"Public silence and private activity" or "I know what you did last summer"

In 1957, the Nobel Prize for Literature was awarded to the French writer, Albert Camus. But winning the Prize did not bring him fame and success. He did not continue to write in the genre he was well known for – the novel and the essay. Instead, he tried to concentrate on writing plays. His plays were a dismal failure. His biographer, Herbert Lottman, has described the post Nobel Prize period as one of “public silence and private activity.”

Likewise, we have hardly written any articles for our website during the second half of last year. We would like to apologize to our readers for our apparent “public silence.” However, behind the scenes, we have indulged in a state of “private activity.” We have used the time to write our maiden book.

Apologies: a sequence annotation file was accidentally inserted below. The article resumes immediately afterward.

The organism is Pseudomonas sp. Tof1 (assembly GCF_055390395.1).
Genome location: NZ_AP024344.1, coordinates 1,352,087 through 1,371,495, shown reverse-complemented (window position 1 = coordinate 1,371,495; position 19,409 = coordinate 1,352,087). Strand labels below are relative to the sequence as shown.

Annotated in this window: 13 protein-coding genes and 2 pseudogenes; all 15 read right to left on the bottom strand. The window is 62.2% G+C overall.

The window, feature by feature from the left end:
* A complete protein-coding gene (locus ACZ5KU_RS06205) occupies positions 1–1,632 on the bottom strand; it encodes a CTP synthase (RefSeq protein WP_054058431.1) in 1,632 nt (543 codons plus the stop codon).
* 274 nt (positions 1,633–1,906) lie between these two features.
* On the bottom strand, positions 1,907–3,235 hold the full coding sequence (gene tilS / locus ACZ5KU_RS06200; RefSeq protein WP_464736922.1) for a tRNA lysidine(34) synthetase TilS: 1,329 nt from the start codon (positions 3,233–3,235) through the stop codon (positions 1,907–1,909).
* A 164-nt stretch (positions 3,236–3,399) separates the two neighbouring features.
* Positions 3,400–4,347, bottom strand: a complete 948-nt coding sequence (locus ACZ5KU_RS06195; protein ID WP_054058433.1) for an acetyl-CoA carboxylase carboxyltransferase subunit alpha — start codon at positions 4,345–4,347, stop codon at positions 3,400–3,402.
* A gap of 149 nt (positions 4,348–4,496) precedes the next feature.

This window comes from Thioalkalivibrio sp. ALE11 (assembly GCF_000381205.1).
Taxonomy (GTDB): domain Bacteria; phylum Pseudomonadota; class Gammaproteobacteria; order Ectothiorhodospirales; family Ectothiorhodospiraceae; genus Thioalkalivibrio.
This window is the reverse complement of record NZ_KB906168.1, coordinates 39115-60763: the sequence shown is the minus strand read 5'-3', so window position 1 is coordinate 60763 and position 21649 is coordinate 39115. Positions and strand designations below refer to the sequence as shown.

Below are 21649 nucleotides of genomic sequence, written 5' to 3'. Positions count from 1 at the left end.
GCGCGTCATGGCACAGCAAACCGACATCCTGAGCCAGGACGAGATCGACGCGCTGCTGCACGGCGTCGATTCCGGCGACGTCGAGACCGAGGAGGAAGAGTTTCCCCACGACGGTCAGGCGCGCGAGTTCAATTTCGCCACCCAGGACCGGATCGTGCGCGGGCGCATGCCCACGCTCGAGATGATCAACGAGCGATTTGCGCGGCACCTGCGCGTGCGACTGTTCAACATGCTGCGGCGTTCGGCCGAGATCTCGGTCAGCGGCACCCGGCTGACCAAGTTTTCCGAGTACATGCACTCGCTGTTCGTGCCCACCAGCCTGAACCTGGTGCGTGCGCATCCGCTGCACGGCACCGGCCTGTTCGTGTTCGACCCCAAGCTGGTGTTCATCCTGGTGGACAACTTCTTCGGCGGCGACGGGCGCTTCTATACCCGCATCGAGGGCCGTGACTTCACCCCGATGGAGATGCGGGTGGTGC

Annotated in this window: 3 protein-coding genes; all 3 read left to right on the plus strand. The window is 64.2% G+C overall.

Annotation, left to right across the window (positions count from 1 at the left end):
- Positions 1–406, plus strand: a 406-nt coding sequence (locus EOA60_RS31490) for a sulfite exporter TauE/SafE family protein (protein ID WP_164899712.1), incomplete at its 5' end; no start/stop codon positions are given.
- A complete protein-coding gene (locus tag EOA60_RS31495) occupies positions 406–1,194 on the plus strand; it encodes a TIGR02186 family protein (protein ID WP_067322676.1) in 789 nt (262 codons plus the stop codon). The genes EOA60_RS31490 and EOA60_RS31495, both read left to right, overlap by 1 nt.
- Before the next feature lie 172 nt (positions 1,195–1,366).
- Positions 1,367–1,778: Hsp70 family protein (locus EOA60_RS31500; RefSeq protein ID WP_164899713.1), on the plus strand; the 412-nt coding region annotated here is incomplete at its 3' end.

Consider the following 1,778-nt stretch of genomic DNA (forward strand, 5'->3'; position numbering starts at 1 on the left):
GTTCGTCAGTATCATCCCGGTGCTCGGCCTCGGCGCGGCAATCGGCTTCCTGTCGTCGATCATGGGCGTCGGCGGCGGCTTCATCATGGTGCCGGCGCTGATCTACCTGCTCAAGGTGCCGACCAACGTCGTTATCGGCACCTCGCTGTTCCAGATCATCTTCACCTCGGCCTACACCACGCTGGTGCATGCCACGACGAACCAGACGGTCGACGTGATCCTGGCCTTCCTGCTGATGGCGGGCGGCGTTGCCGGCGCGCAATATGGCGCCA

It was written around the middle of last year which was summer in the northern temperate countries. The phrase “I know what you did last summer” was used as the title of a horror movie in 1997 with Jennifer Love Hewitt in the lead role.




This book consisted of ten essays in an attempt to show how astrology helped or hindered famous persons in their careers and personal lives. In the course of our research, sometimes we have found cases that questioned the validity of certain theories of Chinese astrology.

The first chapter dealt with the Latin American band leader, Xavier Cugat, who popularized the rhumba and cha-cha in the United States during the 1950s and 1960s. Although he married five wives during his life time, none of his wives gave him any children. This was both ironical and sad. He lived up to a ripe old age of 90 years. As he had divorced all his wives, he had no wife or children to look after him in his old age. So this raised the question, was one considered successful in life if he did not have any children?